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Rebel's Escape Stymies Colombia Talks

Latin America: The impasse reflects how weak public support for the peace process has become.

September 26, 2000|JUANITA DARLING | TIMES STAFF WRITER

BOGOTA, Colombia — A guerrilla's daring escape, including an airplane hijacking, has brought Colombia's fragile peace talks to an impasse that government and rebel negotiators will attempt to overcome today.

They will be trying to resolve a situation that has left the government looking foolish and undermined already crumbling public faith in elected leaders' ability to make either war or peace. The fact that a single incident could put a two-year peace process at risk is indicative of just how weak support for the talks has become.

A Colombian Senate commission recently warned that the current course of negotiations is losing backing among citizens. As if to illustrate that point, early this month only a few thousand Colombians marched in a national peace demonstration, in stark contrast to a similar protest just under a year ago that drew millions of participants.

Rebel spokesman Carlos Antonio Lozada has described the peace negotiations as in agony.

Moreover, prominent citizens seem less and less willing to stake their own reputations on peace. Industrialist Luis Carlos Villegas, a representative to initial talks aimed at opening parallel negotiations with the smaller of the two main rebel groups, the National Liberation Army, or ELN, said he will withdraw until the rebels free everyone they abducted during a mass kidnapping earlier this month.

The will for peace appears to be fading just as Colombia is beginning to receive a multimillion-dollar injection of U.S. anti-narcotics aid targeted mainly at areas under rebel control. Insurgents obtain a substantial portion of their income from "taxes" on production of coca and opium poppies in this country, which is a major supplier of illegal drugs.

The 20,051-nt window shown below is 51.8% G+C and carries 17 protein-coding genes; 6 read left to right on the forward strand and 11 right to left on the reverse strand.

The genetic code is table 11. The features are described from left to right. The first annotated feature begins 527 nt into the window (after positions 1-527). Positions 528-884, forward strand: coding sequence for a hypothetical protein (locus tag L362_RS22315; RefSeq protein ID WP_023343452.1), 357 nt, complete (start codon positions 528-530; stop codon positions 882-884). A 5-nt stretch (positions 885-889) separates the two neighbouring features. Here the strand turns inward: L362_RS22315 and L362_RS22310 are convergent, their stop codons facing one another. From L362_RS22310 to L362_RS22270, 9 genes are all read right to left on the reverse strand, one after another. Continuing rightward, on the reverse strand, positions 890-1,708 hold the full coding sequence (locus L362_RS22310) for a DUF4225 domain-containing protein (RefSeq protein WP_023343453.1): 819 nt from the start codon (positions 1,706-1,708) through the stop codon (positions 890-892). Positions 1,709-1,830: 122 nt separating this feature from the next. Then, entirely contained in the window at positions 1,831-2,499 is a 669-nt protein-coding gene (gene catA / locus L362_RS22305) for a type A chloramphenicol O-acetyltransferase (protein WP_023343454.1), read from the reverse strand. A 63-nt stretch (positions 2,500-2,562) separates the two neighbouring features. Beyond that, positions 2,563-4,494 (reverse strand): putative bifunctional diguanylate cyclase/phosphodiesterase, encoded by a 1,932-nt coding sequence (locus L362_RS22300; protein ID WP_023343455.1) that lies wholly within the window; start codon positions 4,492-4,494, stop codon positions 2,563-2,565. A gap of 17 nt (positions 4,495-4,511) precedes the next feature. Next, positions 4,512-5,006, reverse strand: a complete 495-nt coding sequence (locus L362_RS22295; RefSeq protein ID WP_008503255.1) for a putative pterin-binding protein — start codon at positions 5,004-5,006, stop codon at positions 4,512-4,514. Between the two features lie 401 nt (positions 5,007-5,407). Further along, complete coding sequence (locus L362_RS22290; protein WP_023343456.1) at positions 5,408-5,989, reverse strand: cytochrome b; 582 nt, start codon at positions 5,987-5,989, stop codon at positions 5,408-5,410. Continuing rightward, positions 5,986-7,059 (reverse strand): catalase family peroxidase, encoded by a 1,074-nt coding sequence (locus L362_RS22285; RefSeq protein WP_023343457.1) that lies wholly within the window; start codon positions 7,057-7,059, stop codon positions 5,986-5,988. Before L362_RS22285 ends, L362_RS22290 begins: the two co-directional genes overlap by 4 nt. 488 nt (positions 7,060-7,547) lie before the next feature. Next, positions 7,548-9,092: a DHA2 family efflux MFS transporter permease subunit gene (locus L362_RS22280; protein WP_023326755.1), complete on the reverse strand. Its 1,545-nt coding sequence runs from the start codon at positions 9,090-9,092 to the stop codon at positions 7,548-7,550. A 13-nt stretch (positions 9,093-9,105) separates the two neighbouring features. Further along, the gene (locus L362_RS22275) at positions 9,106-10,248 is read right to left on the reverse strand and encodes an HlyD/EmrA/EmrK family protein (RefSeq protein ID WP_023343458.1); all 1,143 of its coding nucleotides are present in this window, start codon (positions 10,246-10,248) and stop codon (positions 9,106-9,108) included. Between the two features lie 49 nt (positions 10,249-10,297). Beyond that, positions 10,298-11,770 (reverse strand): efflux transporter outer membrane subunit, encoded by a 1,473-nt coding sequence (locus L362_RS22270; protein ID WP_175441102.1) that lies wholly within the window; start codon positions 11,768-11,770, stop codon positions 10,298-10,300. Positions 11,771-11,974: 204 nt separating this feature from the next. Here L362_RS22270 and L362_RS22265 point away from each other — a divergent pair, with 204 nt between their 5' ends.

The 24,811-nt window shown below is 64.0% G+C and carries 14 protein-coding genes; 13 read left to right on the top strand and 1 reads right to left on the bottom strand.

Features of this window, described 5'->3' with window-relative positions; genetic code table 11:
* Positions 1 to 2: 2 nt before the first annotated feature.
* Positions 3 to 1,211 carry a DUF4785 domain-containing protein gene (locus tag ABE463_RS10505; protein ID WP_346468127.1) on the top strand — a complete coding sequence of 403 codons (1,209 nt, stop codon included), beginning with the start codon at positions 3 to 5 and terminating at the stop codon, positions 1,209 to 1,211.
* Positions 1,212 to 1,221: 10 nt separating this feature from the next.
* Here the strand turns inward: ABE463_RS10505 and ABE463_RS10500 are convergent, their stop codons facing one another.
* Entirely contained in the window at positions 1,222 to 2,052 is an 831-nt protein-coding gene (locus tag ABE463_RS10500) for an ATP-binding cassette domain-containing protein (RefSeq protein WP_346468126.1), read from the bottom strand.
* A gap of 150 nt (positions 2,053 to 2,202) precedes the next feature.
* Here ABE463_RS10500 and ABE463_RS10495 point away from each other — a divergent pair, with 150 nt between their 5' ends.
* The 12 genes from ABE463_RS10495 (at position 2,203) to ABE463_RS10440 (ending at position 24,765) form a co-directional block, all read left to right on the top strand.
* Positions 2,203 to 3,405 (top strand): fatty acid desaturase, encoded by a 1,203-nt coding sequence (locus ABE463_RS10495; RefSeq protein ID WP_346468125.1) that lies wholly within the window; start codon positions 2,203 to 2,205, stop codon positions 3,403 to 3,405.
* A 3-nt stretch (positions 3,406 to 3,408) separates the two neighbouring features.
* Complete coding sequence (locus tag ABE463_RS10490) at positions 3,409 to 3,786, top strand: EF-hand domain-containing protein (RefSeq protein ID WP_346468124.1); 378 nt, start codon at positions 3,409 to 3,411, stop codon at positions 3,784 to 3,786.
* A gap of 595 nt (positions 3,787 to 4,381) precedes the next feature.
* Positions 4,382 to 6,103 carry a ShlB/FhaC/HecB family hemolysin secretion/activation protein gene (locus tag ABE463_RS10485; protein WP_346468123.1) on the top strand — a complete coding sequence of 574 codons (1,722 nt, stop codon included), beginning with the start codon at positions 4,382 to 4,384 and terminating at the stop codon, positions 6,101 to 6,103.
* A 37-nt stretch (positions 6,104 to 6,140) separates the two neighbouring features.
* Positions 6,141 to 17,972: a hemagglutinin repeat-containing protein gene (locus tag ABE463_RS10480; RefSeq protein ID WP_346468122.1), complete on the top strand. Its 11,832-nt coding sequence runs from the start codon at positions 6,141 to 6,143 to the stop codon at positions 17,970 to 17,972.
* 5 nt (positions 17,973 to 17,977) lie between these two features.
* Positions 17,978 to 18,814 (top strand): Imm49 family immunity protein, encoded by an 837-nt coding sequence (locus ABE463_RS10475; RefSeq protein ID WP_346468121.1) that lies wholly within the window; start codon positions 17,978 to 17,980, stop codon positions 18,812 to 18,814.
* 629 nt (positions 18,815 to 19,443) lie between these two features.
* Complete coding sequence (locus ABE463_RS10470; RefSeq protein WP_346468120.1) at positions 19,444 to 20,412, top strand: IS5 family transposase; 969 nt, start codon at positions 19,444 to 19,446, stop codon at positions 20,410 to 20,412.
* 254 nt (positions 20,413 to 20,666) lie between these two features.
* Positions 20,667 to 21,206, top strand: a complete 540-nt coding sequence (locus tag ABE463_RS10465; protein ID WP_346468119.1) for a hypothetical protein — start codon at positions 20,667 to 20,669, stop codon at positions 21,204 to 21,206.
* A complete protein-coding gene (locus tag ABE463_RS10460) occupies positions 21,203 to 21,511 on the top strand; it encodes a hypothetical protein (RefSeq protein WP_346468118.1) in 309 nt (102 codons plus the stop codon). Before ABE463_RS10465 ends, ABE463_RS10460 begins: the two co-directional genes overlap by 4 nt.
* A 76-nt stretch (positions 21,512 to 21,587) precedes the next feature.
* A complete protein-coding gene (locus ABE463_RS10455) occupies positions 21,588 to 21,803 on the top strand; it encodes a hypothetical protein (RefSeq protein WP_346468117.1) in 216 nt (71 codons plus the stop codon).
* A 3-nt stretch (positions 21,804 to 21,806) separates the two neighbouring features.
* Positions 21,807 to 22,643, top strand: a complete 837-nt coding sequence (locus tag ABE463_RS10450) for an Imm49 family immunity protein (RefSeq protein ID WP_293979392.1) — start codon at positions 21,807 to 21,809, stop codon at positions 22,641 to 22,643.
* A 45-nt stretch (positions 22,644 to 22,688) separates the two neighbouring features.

Given the bloody background of a civil war where massacres have become weekly occurrences, the event that has provoked such consternation seems almost comical.

The crisis began Sept. 8, when Arnubio Ramos, a member of the Revolutionary Armed Forces of Colombia, or FARC--the largest rebel faction--escaped from the guards who were transporting him from La Picota prison here in the capital to a court hearing in Florencia. Florencia is less than a two-hour drive from a Switzerland-size tract of land in southern Colombia that the government ceded to the FARC nearly two years ago in order to get talks started.

Ramos escaped on a regular commercial flight and hijacked it, ordering that he be taken to rebel territory. After landing, he disembarked and released the plane and all the passengers.

During talks 10 days later, government negotiators demanded that the rebels hand Ramos over. Their arguments in a statement released that day reflect the growing pressure on the administration from a public that accuses the government of ceding too much in return for too little from the guerrillas.

"The government has clearly and unequivocally demonstrated its will to continue advancing in search of reconciliation," the statement said. "It is time that the FARC demonstrates [its commitment with] deeds favorable to the peace process, the nation and the international community."

However, FARC leaders flatly refused to meet the demand.

"Our position is categorical," said spokesman Lozada. "We are not going to turn over the comrade, because it is the right and duty of all revolutionary prisoners to attempt to escape from jail."

Ramos' case is particularly sensitive because he was convicted in April 1998 of killing a police officer as well as of terrorism and rebellion. Attacks on rural police stations are among the more controversial insurgent tactics and leave scores of police dead every year. In the first seven months of this year alone, 140 police officers were killed.

To further complicate matters, Ramos, according to local press reports, was a member of an elite unit that often provided security for insurgent icon Manuel Marulanda, or "Sure Shot," and is thought to be close to the veteran rebel.

However, the government desperately needs to show that it can make gains by talking.

In the words of peace commissioner Camilo Gonzalez Pozo, "The ball is in the FARC's court."

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